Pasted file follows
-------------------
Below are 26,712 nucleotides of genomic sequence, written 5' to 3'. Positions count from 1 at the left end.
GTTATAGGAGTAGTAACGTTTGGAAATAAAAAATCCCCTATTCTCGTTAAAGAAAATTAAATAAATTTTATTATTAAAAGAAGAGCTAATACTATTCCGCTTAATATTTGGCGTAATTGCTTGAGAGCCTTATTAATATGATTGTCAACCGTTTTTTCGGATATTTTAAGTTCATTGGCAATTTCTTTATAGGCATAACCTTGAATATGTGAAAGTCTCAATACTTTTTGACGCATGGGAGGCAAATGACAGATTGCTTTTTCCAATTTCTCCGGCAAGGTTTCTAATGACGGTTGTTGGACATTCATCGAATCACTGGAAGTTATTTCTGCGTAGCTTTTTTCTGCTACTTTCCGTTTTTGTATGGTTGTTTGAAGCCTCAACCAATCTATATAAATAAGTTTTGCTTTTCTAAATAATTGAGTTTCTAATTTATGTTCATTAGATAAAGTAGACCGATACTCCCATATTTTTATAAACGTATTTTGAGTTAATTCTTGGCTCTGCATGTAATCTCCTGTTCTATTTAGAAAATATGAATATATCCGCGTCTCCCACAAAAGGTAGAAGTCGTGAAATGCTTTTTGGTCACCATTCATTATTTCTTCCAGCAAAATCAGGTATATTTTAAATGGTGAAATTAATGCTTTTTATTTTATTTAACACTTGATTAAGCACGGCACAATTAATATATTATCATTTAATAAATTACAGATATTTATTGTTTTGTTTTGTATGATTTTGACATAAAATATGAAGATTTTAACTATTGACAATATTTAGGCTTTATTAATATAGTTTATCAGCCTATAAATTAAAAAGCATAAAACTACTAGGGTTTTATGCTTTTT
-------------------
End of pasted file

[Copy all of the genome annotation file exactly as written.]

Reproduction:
Below are 26,712 nucleotides of genomic sequence, written 5' to 3'. Positions count from 1 at the left end.
GTTATAGGAGTAGTAACGTTTGGAAATAAAAAATCCCCTATTCTCGTTAAAGAAAATTAAATAAATTTTATTATTAAAAGAAGAGCTAATACTATTCCGCTTAATATTTGGCGTAATTGCTTGAGAGCCTTATTAATATGATTGTCAACCGTTTTTTCGGATATTTTAAGTTCATTGGCAATTTCTTTATAGGCATAACCTTGAATATGTGAAAGTCTCAATACTTTTTGACGCATGGGAGGCAAATGACAGATTGCTTTTTCCAATTTCTCCGGCAAGGTTTCTAATGACGGTTGTTGGACATTCATCGAATCACTGGAAGTTATTTCTGCGTAGCTTTTTTCTGCTACTTTCCGTTTTTGTATGGTTGTTTGAAGCCTCAACCAATCTATATAAATAAGTTTTGCTTTTCTAAATAATTGAGTTTCTAATTTATGTTCATTAGATAAAGTAGACCGATACTCCCATATTTTTATAAACGTATTTTGAGTTAATTCTTGGCTCTGCATGTAATCTCCTGTTCTATTTAGAAAATATGAATATATCCGCGTCTCCCACAAAAGGTAGAAGTCGTGAAATGCTTTTTGGTCACCATTCATTATTTCTTCCAGCAAAATCAGGTATATTTTAAATGGTGAAATTAATGCTTTTTATTTTATTTAACACTTGATTAAGCACGGCACAATTAATATATTATCATTTAATAAATTACAGATATTTATTGTTTTGTTTTGTATGATTTTGACATAAAATATGAAGATTTTAACTATTGACAATATTTAGGCTTTATTAATATAGTTTATCAGCCTATAAATTAAAAAGCATAAAACTACTAGGGTTTTATGCTTTTT